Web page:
"The bottom line is protecting teachers," said Rep. Jerry Madden, a Republican from the Dallas suburb of Plano, who sponsored the legislation.

Texas law already gives schools more background information on students than most states permit. The new law would significantly expand the details released, including accounts of crimes committed.

"This is a real departure from traditional juvenile court law," said Sue Burrell, an attorney with the Youth Law Center, a San Francisco-based law firm that serves children in the justice system.

More than 4,200 young offenders have been paroled from the state juvenile justice system to enter Texas public schools over the last five years, according to Texas Youth Commission data. About 300 were convicted of aggravated sexual assault or aggravated robbery. No statistics on incidents in schools involving former offenders are available.

Under the new measure, law enforcement agencies must provide school superintendents with "all pertinent details" of the offenses committed by parolees, and superintendents must inform teachers. Teachers would also receive written notice of student arrests. Current law allows teachers to be told orally.

Texas Youth Commission spokesman Jim Hurley said the agency is already providing more information to schools about parolees as the result of a recent state attorney general's opinion.

Forty-six states require that schools be notified of criminal acts committed by students although usually, not until the student is formally judged delinquent, according to the National Center for Juvenile Justice.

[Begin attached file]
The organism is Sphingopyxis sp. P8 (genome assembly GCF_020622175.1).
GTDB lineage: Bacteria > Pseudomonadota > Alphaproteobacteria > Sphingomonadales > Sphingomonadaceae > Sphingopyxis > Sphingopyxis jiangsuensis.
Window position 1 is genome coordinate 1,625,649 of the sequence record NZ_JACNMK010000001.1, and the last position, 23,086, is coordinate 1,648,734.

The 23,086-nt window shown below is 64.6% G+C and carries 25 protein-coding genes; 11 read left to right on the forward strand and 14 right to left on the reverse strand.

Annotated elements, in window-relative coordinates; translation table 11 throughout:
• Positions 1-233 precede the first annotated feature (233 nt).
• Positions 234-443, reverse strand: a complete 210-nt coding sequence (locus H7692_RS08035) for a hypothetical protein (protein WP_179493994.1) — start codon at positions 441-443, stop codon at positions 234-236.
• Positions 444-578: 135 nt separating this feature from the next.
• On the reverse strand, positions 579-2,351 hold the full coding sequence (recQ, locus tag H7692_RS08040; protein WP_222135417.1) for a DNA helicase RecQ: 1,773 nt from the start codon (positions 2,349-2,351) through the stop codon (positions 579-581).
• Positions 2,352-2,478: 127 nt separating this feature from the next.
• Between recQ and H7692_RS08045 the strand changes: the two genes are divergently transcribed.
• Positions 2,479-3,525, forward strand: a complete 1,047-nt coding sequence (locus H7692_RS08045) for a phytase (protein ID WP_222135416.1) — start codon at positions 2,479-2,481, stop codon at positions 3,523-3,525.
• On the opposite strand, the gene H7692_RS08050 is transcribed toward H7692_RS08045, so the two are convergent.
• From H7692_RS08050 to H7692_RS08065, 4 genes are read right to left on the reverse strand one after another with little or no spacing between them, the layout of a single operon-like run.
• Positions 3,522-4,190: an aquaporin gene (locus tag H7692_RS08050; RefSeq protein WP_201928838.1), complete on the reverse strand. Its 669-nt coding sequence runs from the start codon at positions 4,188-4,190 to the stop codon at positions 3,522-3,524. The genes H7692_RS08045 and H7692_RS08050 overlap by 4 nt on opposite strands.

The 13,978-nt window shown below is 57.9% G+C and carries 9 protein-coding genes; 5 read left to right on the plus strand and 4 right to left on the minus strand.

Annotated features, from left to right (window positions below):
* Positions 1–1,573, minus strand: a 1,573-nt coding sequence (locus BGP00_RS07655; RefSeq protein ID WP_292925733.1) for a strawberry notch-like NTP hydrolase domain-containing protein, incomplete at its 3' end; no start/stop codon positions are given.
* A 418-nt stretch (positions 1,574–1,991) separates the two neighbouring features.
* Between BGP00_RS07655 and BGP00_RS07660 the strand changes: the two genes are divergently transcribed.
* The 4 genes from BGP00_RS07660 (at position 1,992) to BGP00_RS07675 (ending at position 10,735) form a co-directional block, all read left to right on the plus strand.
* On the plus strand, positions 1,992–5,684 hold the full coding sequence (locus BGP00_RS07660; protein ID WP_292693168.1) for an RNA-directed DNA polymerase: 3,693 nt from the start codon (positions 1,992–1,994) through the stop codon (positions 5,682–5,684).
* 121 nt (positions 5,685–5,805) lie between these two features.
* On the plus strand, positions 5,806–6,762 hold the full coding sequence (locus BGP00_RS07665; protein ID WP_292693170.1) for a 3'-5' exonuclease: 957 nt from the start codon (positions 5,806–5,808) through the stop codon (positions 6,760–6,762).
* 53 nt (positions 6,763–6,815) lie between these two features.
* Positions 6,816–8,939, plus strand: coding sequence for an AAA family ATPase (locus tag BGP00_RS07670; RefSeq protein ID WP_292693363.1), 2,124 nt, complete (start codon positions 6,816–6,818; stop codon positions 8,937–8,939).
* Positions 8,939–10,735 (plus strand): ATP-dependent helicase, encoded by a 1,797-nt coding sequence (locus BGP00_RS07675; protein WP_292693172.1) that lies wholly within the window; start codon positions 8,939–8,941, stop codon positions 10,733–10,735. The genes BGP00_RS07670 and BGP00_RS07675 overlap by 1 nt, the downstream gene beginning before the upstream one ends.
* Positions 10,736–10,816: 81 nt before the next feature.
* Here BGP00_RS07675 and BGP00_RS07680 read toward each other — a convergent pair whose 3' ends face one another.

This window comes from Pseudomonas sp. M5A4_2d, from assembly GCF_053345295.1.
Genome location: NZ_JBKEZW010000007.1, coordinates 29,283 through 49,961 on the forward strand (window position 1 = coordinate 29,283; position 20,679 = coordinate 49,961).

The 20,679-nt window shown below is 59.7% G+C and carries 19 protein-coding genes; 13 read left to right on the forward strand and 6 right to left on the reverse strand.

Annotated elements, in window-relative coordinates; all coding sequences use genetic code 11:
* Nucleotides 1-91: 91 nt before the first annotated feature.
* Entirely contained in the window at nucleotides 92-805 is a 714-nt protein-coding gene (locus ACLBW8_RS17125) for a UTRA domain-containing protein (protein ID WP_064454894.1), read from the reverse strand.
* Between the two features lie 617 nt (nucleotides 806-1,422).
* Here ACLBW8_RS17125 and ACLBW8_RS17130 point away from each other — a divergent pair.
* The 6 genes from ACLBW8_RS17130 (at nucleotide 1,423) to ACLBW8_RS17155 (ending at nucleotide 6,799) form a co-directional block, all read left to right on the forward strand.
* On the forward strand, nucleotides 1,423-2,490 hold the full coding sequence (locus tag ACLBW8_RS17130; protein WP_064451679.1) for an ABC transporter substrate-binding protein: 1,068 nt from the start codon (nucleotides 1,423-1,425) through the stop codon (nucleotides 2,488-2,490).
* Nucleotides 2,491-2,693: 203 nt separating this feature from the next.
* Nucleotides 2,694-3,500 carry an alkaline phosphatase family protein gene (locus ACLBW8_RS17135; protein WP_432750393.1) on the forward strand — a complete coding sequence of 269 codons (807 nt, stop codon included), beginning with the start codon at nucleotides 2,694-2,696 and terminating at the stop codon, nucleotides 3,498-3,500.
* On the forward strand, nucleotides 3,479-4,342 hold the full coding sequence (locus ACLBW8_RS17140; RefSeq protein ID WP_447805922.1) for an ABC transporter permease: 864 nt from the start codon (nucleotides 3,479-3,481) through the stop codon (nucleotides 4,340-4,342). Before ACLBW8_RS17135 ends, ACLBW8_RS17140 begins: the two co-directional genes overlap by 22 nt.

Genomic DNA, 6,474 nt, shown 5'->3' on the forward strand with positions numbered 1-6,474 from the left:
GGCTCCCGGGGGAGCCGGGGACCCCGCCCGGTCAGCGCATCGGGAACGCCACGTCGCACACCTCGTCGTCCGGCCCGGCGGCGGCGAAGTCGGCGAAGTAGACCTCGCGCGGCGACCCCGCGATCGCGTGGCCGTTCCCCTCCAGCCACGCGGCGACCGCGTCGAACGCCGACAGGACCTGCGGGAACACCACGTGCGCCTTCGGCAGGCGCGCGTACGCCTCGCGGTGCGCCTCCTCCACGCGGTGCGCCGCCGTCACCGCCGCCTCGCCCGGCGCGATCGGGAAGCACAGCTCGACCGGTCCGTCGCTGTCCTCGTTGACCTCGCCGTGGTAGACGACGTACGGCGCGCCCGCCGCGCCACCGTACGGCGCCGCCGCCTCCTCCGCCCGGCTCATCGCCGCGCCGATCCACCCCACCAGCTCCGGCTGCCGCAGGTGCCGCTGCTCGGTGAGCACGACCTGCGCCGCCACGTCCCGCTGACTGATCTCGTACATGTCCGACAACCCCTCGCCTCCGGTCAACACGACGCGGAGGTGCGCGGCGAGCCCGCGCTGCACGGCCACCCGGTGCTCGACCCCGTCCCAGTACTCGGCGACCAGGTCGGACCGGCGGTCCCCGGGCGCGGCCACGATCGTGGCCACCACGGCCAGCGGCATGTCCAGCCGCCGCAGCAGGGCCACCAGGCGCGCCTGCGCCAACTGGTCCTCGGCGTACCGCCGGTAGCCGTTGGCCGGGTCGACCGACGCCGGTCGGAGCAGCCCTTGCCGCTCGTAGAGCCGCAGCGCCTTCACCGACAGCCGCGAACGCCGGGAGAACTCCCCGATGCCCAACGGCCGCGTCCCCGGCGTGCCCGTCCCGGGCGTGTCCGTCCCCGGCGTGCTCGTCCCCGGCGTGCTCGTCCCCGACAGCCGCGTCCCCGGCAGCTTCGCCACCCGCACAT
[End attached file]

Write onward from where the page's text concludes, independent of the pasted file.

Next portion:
Teachers too often must "see in the dark" when it comes to understanding potential problems posed by students, said Bernard James, a law professor at Pepperdine University who specializes in education issues. What Texas is considering "is a landmark piece of legislation," he said.

However, the scope of the measure alarms some juvenile justice advocates. They worry that students who have committed crimes will be automatically placed in alternative education programs or subjected to other prejudicial treatment. They also point out that the written arrest notifications could haunt students even if they are cleared.

"A kid walks into a classroom where the teacher knows all the details of the offense, the teacher would have to be super-human to be open-minded," said Lawrence Wojcik, a Chicago attorney who chairs the American Bar Association's juvenile justice committee.

Texas teacher groups strongly support the measure.

"We feel like we can deal with things when we're in the know," said Grace Mueller, a middle school teacher in San Marcos and an officer with the Texas Classroom Teachers Association. "When you're blindsided, that's when you get fearful or put yourself or someone else in harm's way."

Tyler Superintendent Randy Reid said he is skeptical how much a school can do, even it knows more.

"Certainly, the new guidelines would help us be more alert to what we're getting," he said. "But if these are children who are dangerous to be around, we're not really equipped to handle that."



Powered By AffectDigitalMedia